Denver Folklore Center Owned By Harry Tuft (Acoustic Instruments). Harry started it in 1962 and I have purchased many instruments from him. Harry is one of the nicest people you will ever meet, he sold the store a few years back but It remains open. Harry has met so many well known players and he has some wonderful stories.
 

Harry Styron

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Not all independent music stores went by the wayside. Some have found a formula for growth.

I'm acquainted with Guitar House in Tulsa, where my wife took banjo lessons in about 1980 from Rob Bishline (now a builder of boutique banjos) when he was in high school; Palen Music in Springfield, Missouri, which has a great inventory and a good teaching and repair staff; and West Music in Coralville (next to Iowa City), which has a good online presence and a dedication to serving music educators and students.

I should also mention Rosewood Music in Jefferson City, Missouri, where a father and son have a nice inventory of instruments and amps and a competent repair department.
 

tbp0701

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Heights Guitars in Cleveland Heights, Ohio. From what I recall the original owner passed, then a store in Toledo maybe bought it, put a couple pretty cool people in charge, then later closed it with a day or two's notice. Anyway, the original owner and an employee helped me out when I started guitar. I also heard he refused to sell a vintage SG to a very wealthy customer who wanted it for his teenage son's first guitar.

There was also Goose Acres nearby, but it's been gone for a long time. I didn't play guitar when it existed, but I went there a couple times with a friend who did. Mostly I looked at all the cool guitars and wished there was a saxophone shop like that. And that I really should learn guitar. I think the owner retired to motorcycle race and was in a fatal accident soon after.

I don't miss most of the other small music stores that were around when I was growing up, though, especially when I went to college and learned how much I'd overpaid for reeds and music all those years. I just remembered how much I got yelled at for buying a Charlie Parker Omnibook.
 

Rockinvet

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Rivoli Music in New Brunswick, NJ. My brother bought this new and I've had it since about 1976. Adjusted for inflation, about 2,400. The case was one of those cardboard models. I probably tossed it when I bought one of the blue hardshells.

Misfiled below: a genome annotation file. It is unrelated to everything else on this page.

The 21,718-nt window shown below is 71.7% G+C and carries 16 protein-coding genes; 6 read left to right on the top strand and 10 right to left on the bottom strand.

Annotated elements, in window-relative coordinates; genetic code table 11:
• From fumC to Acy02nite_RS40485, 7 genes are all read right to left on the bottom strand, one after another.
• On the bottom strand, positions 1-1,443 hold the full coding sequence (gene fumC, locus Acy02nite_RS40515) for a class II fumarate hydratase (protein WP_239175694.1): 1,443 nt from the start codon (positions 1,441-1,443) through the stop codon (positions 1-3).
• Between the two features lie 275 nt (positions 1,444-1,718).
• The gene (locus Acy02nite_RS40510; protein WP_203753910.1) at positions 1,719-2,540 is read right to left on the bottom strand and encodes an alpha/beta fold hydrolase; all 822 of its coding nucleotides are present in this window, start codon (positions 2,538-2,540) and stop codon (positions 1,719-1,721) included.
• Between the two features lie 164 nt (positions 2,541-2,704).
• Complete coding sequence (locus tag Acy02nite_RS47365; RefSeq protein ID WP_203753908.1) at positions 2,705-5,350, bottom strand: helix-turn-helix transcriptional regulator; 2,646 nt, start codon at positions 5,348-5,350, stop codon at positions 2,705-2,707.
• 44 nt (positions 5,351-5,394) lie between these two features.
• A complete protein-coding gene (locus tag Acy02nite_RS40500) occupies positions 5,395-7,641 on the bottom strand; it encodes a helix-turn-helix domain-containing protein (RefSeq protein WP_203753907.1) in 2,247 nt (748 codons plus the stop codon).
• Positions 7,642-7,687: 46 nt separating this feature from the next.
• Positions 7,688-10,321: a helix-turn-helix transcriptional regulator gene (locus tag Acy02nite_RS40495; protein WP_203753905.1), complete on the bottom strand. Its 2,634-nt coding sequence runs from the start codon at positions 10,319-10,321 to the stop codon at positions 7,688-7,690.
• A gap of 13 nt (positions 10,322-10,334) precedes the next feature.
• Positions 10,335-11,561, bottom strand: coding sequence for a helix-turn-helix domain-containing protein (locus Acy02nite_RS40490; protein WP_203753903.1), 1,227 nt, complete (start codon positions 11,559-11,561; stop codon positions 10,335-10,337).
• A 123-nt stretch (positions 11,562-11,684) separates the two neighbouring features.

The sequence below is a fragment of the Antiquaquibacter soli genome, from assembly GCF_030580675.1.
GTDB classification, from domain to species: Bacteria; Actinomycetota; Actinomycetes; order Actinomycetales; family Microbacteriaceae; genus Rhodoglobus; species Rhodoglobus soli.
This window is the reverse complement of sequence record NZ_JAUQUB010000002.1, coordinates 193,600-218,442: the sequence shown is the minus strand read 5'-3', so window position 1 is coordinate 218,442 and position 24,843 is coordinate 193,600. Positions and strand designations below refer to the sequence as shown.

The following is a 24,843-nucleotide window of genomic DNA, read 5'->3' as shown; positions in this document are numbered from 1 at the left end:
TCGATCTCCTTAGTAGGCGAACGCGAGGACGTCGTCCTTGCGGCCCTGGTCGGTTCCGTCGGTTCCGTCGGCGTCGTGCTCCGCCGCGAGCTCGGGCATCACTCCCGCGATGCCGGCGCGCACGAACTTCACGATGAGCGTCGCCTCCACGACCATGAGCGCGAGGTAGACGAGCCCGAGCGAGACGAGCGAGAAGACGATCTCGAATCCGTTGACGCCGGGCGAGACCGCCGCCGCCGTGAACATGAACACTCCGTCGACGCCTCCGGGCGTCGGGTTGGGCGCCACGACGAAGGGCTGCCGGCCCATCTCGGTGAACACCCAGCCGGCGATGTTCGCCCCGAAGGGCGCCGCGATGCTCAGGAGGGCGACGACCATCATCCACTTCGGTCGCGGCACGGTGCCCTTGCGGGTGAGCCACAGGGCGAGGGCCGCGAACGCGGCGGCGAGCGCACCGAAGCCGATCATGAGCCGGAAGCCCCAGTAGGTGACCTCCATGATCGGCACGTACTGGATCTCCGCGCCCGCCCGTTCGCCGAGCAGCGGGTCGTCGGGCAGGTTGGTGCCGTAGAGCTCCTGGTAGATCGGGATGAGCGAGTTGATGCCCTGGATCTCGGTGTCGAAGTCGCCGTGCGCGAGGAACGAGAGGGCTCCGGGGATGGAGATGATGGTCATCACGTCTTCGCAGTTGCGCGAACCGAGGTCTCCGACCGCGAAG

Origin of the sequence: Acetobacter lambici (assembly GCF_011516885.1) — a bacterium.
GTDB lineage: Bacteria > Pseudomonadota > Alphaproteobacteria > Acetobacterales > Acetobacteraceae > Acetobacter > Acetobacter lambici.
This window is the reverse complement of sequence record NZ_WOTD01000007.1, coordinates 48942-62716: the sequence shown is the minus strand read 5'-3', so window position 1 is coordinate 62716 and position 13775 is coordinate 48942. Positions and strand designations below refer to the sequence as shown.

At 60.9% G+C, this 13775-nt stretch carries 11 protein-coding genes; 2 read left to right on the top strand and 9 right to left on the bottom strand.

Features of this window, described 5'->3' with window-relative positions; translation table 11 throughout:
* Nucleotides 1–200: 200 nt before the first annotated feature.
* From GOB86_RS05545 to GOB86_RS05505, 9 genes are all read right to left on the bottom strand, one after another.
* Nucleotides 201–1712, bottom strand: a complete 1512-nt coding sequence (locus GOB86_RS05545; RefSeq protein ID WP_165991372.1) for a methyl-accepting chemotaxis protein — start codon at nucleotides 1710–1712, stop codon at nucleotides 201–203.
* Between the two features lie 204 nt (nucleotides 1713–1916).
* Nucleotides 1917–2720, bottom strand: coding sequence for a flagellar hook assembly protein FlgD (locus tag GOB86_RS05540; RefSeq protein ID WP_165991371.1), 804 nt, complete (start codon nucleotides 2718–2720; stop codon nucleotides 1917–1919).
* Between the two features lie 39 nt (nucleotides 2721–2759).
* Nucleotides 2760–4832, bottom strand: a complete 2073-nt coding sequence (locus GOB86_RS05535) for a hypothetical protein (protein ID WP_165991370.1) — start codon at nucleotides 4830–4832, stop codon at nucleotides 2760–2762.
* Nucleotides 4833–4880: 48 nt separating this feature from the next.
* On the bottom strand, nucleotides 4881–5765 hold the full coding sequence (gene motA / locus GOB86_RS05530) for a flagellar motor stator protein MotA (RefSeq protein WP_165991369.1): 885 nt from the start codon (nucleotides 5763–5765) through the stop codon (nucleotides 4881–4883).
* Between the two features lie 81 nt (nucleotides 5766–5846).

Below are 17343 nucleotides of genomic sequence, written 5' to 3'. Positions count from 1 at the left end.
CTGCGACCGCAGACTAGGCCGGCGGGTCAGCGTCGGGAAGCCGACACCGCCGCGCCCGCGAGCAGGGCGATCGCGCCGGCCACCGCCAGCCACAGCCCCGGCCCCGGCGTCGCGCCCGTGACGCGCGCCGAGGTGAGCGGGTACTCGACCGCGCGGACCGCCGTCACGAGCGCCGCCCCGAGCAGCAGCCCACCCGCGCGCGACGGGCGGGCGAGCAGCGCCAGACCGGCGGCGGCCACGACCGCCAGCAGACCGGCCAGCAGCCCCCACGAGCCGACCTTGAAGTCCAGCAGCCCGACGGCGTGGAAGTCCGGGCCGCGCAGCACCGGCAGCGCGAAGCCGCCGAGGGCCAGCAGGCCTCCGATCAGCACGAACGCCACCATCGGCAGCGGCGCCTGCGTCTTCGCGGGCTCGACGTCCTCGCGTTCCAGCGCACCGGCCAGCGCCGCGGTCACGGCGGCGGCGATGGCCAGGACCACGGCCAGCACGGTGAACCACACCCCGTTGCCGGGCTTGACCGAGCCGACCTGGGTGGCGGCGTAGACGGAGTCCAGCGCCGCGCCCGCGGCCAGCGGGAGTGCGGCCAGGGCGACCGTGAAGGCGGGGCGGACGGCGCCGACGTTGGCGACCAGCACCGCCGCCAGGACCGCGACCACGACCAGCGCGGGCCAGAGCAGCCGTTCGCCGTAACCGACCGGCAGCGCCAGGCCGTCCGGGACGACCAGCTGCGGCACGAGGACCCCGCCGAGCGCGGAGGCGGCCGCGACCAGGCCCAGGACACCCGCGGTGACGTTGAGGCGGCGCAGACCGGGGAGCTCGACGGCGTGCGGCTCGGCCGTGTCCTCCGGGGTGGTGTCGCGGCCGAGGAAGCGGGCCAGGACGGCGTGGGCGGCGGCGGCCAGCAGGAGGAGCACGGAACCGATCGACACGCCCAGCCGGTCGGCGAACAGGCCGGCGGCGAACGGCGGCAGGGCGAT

View attachment 1093363

My local M & P store is now Chuck Levin's. Opened in 1958 and originally on H St., NE in Washington, DC, it's been in Wheaton, MD since 1968. Interesting history here.
Chuck Levins is a great place to even buy online now.
 

burntfrijoles

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I grew up in central Louisiana, a small town of about 45,000. We had a great little music store. I don't remember its name. It was owned by a nice man who was an excellent guitarist. My dad bought my first proper electric guitar, a Hagstrom (at least it was proper to me). It was an excellent instrument.

Later, after college I bought an SG and a gorgeous Jumbo bodied Guild with blonde maple back and sides.
He always had a small assortment of Fenders, Gibsons and Guilds. I don't remember any Martins but, honestly, I don't recall Martins being that popular (at least until CSNY and Joni hit the scene).

It was a small shop, just him and his wife, but it was the store of dreams. I remember my dream guitar in high school was a sunburst Strat, rosewood fretboard with a tortoise pickguard.

It's really a shame that shops like that don't exist anymore.

When I moved to NE Florida in 95, there were a couple of small shops in Jacksonville. One was very nice and large by "mom and pop" store standards. Another was much smaller and didn't have a large inventory but the owner told me he would closing up soon. He couldn't meet the minimum order quotas from Fender or Gibson. He might have had 4 or 5 of each.